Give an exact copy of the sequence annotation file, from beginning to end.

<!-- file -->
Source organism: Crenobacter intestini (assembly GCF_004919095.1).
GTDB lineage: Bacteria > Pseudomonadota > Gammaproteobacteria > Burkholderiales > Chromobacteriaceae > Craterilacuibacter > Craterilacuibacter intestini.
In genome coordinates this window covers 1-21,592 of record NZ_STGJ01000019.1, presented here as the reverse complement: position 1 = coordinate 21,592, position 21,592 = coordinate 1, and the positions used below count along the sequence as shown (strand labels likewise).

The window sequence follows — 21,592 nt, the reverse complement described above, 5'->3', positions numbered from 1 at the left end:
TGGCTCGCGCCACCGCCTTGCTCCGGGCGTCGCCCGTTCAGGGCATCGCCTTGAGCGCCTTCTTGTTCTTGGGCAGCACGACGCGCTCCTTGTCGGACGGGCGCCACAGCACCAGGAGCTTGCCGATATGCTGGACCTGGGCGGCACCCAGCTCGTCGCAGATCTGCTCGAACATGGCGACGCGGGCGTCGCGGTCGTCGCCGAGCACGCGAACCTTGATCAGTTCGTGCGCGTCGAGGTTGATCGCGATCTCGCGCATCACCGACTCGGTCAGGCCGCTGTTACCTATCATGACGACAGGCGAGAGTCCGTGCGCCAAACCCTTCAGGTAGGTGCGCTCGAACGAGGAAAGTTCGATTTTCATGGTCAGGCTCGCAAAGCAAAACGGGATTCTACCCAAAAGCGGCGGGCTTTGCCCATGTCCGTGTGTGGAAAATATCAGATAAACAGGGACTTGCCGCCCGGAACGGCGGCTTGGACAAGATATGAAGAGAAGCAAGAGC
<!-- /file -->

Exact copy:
Source organism: Crenobacter intestini (assembly GCF_004919095.1).
GTDB lineage: Bacteria > Pseudomonadota > Gammaproteobacteria > Burkholderiales > Chromobacteriaceae > Craterilacuibacter > Craterilacuibacter intestini.
In genome coordinates this window covers 1-21,592 of record NZ_STGJ01000019.1, presented here as the reverse complement: position 1 = coordinate 21,592, position 21,592 = coordinate 1, and the positions used below count along the sequence as shown (strand labels likewise).

The window sequence follows — 21,592 nt, the reverse complement described above, 5'->3', positions numbered from 1 at the left end:
TGGCTCGCGCCACCGCCTTGCTCCGGGCGTCGCCCGTTCAGGGCATCGCCTTGAGCGCCTTCTTGTTCTTGGGCAGCACGACGCGCTCCTTGTCGGACGGGCGCCACAGCACCAGGAGCTTGCCGATATGCTGGACCTGGGCGGCACCCAGCTCGTCGCAGATCTGCTCGAACATGGCGACGCGGGCGTCGCGGTCGTCGCCGAGCACGCGAACCTTGATCAGTTCGTGCGCGTCGAGGTTGATCGCGATCTCGCGCATCACCGACTCGGTCAGGCCGCTGTTACCTATCATGACGACAGGCGAGAGTCCGTGCGCCAAACCCTTCAGGTAGGTGCGCTCGAACGAGGAAAGTTCGATTTTCATGGTCAGGCTCGCAAAGCAAAACGGGATTCTACCCAAAAGCGGCGGGCTTTGCCCATGTCCGTGTGTGGAAAATATCAGATAAACAGGGACTTGCCGCCCGGAACGGCGGCTTGGACAAGATATGAAGAGAAGCAAGAGC